secondary markets itself by re-investing in this rather than any other asset class.
         Brand specific-repeat purchase drivers value for money, brand trust and brand affect have
positive and significant effect on probability of repeat purchase made by consumers. In case of
consumer demographics age, income, education and occupation significantly affect the repeat
purchase probability (Bikran Jit Singh & Rashmi, 2010). It would be interesting to note whether the
stock broker as a brand would make a customer loyal to him by doing repetitive business & whether
the stock broker’s brand would make an impact.
         Another aspect to the loyalty factor would be the switching costs between brokers. As
customer-organization relationships deepen, consumers increase their expertise in the firm’s product
line and industry and develop increased switching costs (Simon J. Bell, Seigyoung Auh & Karen
Smalley, 2005). Once the relationship between customer and stock broker deepens, the customer gets
used to the delivery style of the broker and also contributes to the industry. Whether this would tend
to increase the switching costs for a customer among stock brokers needs to be identified.
         Research also suggests that consumers may vary in the degree to which they wish to engage
in a relationship with their service providers. Depending on the service type, either two or three
segments of customers emerge, i.e., ranging from customers who are keen to have a relationship to
those who are indifferent about relationships, down to those who are averse to forming relationships
with service providers. Although there are always customers who are keen to form a relationship
with their service provider, there is no “hard core” group of customers keen on relationships with all

International Journal of Management (IJM), ISSN 0976 – 6502(Print), ISSN 0976 - 6510(Online),
Volume 4, Issue 5, September - October (2013)

service providers (Peter J. Danaher, Denise M. Conroy & Janet R. McColl-Kennedy, 2008). It is
pertinent to note that in stock broking as well customers may be indifferent to loyalty.
        However, irrespective of all these factors, even during the pre 1990’s, stock brokers were
doing business based on customer loyalty towards them and in the current circumstances as well
their business exists because of customer loyalty.


        Relationship marketing (RM) was conceived as an approach to industrial and service markets
and considered to be inappropriate in other marketing contexts. Recently, however, the domain of
RM has been extended to incorporate innovative applications in mass consumer markets. Much has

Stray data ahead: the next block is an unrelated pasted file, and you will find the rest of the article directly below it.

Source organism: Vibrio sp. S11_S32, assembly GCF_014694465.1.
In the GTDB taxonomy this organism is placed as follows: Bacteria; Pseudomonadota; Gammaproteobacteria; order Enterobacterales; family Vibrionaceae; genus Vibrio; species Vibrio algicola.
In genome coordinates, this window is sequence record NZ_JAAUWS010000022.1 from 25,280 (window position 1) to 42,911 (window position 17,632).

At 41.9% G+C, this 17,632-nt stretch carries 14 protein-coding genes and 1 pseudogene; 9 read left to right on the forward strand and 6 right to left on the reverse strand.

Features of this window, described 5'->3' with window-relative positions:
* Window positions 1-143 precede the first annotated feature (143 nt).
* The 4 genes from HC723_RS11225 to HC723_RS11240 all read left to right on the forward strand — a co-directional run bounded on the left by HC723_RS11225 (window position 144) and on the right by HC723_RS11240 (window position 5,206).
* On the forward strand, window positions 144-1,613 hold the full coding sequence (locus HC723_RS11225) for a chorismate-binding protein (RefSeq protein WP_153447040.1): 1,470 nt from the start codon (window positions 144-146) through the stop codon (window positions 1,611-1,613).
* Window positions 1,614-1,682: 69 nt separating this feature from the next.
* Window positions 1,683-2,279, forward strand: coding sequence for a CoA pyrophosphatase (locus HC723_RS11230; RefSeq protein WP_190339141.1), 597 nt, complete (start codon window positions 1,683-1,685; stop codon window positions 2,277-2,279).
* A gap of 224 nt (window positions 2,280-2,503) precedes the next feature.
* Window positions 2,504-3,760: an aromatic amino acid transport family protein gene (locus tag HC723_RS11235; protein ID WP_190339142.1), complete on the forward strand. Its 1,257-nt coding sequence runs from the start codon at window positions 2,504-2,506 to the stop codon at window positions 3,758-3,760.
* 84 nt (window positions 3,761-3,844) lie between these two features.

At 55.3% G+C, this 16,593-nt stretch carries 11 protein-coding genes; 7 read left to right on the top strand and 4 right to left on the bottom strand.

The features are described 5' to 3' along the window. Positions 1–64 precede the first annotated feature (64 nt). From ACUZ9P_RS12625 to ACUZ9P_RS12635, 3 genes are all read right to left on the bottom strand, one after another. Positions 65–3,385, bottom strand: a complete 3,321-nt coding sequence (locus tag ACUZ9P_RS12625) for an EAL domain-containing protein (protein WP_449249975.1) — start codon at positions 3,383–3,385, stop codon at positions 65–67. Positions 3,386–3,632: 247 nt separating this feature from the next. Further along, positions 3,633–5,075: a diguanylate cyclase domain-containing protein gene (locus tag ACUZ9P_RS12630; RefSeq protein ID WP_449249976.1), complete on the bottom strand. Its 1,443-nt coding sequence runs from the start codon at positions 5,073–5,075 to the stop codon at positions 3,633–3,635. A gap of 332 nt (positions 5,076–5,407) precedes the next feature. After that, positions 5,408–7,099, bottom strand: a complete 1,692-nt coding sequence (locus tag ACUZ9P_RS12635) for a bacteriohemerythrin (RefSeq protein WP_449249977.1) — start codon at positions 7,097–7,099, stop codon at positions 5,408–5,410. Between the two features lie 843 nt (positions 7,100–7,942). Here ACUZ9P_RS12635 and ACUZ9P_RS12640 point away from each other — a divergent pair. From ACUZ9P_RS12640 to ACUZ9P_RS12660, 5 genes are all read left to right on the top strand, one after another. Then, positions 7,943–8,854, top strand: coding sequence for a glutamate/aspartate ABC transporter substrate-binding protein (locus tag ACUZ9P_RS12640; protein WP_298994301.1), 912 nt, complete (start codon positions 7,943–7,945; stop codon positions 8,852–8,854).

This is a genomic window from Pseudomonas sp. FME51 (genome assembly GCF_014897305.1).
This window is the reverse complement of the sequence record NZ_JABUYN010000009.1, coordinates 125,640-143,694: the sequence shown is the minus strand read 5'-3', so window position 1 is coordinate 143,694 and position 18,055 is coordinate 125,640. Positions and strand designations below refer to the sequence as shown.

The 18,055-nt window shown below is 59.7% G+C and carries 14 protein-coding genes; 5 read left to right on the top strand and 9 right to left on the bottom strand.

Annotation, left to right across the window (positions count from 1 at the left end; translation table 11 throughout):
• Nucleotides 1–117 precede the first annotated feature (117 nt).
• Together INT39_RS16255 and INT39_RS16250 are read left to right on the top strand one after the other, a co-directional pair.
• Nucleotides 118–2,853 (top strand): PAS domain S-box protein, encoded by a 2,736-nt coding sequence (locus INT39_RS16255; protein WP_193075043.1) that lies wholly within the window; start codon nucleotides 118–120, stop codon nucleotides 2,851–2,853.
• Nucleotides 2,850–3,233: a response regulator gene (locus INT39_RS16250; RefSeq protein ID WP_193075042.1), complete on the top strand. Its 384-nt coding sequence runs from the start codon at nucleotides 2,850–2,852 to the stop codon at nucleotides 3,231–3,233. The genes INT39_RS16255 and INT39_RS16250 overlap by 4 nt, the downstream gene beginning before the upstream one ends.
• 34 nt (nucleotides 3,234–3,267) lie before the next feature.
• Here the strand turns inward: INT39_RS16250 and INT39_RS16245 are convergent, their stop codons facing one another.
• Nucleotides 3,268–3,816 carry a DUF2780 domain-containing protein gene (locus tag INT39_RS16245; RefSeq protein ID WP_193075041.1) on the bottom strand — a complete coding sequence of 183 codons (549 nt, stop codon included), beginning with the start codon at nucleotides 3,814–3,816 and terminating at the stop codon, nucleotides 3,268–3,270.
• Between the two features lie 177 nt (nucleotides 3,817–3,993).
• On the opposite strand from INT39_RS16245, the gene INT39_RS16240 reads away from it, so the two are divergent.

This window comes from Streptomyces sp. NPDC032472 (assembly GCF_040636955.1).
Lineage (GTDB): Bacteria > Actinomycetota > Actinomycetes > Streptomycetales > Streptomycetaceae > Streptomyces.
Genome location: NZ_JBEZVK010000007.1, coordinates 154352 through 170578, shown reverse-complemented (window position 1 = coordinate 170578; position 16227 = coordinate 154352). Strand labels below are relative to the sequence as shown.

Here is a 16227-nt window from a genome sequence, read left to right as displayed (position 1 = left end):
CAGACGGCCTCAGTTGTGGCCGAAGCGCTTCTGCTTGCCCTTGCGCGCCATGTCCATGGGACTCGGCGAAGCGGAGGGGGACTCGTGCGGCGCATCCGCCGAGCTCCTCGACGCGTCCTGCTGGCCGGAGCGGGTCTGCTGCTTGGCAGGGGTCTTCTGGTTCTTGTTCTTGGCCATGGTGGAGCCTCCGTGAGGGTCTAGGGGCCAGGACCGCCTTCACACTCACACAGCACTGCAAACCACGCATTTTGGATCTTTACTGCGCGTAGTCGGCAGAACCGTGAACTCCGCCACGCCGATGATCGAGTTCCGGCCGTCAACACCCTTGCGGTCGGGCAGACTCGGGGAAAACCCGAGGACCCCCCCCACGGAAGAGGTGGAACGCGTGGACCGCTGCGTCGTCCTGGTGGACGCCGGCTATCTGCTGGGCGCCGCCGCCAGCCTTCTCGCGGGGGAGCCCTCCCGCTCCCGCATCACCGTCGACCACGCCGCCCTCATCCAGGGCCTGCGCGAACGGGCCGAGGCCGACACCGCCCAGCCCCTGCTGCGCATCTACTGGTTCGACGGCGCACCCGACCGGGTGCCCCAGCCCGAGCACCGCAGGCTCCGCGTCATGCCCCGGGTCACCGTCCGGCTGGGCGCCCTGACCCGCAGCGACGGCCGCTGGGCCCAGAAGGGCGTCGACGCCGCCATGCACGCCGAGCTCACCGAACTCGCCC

changed in recent years. Recent applications of RM in consumer markets have been facilitated by
developments in direct and database marketing within an increasingly competitive and fragmented
marketplace (Ashish Gupta, 2011).
        Relationship marketing-establishing, developing, and maintaining successful relational
exchanges-constitutes a major shift in marketing theory and practice (Morgan and Hunt, 1994).
Successful relationship with customers is possible only if there is commitment and that originates
from trust. There are also been studies that has aimed to explicate why customers stay in service
relationships, while additionally examining how different forms of commitment to these
relationships affect customers' voice, both within and outside of the relationship. Social balance
theory, social influence theory, and escalation of commitment provide important theoretical bases for
why individuals stay. Seven notable links relative to staying reasons and commitment that have been
observed are relational benefits and resistance to change to calculative commitment; subjective
norms and sunk costs to affective commitment; procedural switching costs, avoidance of conflict,
and resistance to change to normative commitment (Sharon E. Beatty, Kristy E. Reynolds & Mary P.
Harrison, 2012). It is important to note as to why does a customer stay in a service relationship with
a stock broker and how does a customer’s voice is heard by the broker and what are the various
reasons for the commitment of the customer to the broker.
        Customer management (CM) research has evolved and has had a significant impact on the
marketing discipline. In an increasingly networked society where customers can interact easily with
other customers and firms through social networks and other new media, customer engagement is an
important new development in CM. Customer engagement is considered as a behavioral
manifestation toward the brand or firm that goes beyond transactions (Peter C. Verhoef, Werner J.
Reinartz & Manfred Krafft, 2010). In Stock broking it would be interesting to note that how does
customer engagement would result in continued relationship in terms of loyalty and commitment to
the stock broker. Part of this would also be successful complaint management which primarily
depends on customers' willingness to voice their complaints and on stock brokers ability to
adequately deal with these complaints. Affectively committed customers display little change in their
post recovery behavior, even after a service failure followed by an unsatisfactory recovery attempt. It
seems that these customers are tolerant and want to help the provider improve their business.
Affective commitment seems to amplify willingness to help the service provider by means of voicing